Mhana and other Alawites in the village say the Assad dynasty, which has been ruling the country for the past four decades, has improved the social and political status of Alawites in both Syria and Lebanon. Mhana also cites the free health care and education that Syria provides for free for Syrians and Lebanese alike.

     Mhana did not seem bothered by the fact that she and other Assad supporters will have to travel through the Sunni-dominated town of Areeda, a bastion of opposition to the Syrian regime, to cast their votes.

    OPINION: Re-electing Assad will not save Syria

    The Lebanese army is deploying heavily along the road in anticipation of skirmishes between Assad supporters and opponents. The border crossing at Areeda, has been divided by barbed wire into two sections - one passage for vehicles and one for pedestrians.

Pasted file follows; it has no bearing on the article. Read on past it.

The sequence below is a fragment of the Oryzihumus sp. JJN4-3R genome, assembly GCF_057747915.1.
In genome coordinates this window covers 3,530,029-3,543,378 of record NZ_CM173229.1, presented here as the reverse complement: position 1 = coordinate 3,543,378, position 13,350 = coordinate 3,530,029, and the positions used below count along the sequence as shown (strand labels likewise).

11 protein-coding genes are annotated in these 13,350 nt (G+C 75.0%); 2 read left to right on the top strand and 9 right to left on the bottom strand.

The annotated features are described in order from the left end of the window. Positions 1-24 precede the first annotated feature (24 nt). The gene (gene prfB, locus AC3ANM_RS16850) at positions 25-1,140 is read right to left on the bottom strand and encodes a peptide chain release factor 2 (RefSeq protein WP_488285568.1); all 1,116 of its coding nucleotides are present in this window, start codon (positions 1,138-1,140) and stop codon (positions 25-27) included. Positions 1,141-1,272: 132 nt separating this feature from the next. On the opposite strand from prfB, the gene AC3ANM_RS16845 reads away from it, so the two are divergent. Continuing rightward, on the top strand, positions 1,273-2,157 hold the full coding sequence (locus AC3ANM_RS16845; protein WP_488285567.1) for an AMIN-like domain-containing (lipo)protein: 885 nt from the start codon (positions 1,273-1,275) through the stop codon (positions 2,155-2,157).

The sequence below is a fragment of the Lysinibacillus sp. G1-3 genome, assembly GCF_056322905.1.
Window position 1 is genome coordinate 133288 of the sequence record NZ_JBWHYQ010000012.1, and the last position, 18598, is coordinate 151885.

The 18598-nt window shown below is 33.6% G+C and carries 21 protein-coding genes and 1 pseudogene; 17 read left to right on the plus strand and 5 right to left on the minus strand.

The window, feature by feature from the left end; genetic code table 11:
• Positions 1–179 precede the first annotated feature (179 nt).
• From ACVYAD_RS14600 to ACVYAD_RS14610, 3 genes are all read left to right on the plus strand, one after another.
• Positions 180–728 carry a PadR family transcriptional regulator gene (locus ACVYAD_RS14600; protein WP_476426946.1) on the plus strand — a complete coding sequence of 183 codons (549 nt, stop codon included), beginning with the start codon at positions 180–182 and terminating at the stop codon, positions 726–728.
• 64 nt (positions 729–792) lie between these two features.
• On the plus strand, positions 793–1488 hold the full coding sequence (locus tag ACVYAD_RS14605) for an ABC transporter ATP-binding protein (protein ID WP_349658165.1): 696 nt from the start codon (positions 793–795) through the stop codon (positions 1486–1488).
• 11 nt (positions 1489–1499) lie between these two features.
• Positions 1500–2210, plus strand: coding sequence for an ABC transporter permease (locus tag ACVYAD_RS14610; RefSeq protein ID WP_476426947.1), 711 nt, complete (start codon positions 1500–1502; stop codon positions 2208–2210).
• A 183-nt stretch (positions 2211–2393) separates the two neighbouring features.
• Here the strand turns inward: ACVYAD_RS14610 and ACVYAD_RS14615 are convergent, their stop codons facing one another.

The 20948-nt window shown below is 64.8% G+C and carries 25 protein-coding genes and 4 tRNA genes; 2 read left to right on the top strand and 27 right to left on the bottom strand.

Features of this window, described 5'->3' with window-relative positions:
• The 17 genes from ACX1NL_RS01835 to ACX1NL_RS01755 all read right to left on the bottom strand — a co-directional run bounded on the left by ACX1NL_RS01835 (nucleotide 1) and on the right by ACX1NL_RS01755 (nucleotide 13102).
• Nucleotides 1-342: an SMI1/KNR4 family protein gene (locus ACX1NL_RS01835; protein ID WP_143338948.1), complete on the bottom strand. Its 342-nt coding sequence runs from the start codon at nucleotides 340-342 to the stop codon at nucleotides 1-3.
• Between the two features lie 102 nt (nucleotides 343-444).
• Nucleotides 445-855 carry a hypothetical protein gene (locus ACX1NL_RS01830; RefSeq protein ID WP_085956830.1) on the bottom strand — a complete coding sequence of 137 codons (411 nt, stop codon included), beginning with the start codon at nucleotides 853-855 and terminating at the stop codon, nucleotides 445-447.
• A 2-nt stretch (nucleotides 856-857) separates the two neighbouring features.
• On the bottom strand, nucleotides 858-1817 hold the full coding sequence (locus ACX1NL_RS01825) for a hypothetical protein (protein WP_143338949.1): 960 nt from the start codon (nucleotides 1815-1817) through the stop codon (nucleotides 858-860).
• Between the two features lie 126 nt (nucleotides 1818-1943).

Syrians officials expect nearly 15,000 voters to be at Areeda border crossing  [Al Jazeera]

    Areeda is a town that continues to host hundreds of Syrian refugees and its residents have been bombarded with tales of horror from Syria but also with countless stray rockets from there.

    Syrian refugees are not expected to vote, not only because a large percentage of them oppose Assad but also because of a new decision by the Lebanese government.

    This week, the Interior Ministry warned that Syrian refugees crossing into Syria will have their refugee status revoked and will, therefore, lose their entitlement to UN assistance.

    It remains to be seen how the new rule will be implemented on the ground and whether or not refugees will be allowed to vote and return to Lebanon under an agreement whereby their papers are not stamped. But another factor why Syrian refugees are reluctant to vote is fear of reprisals from their own community.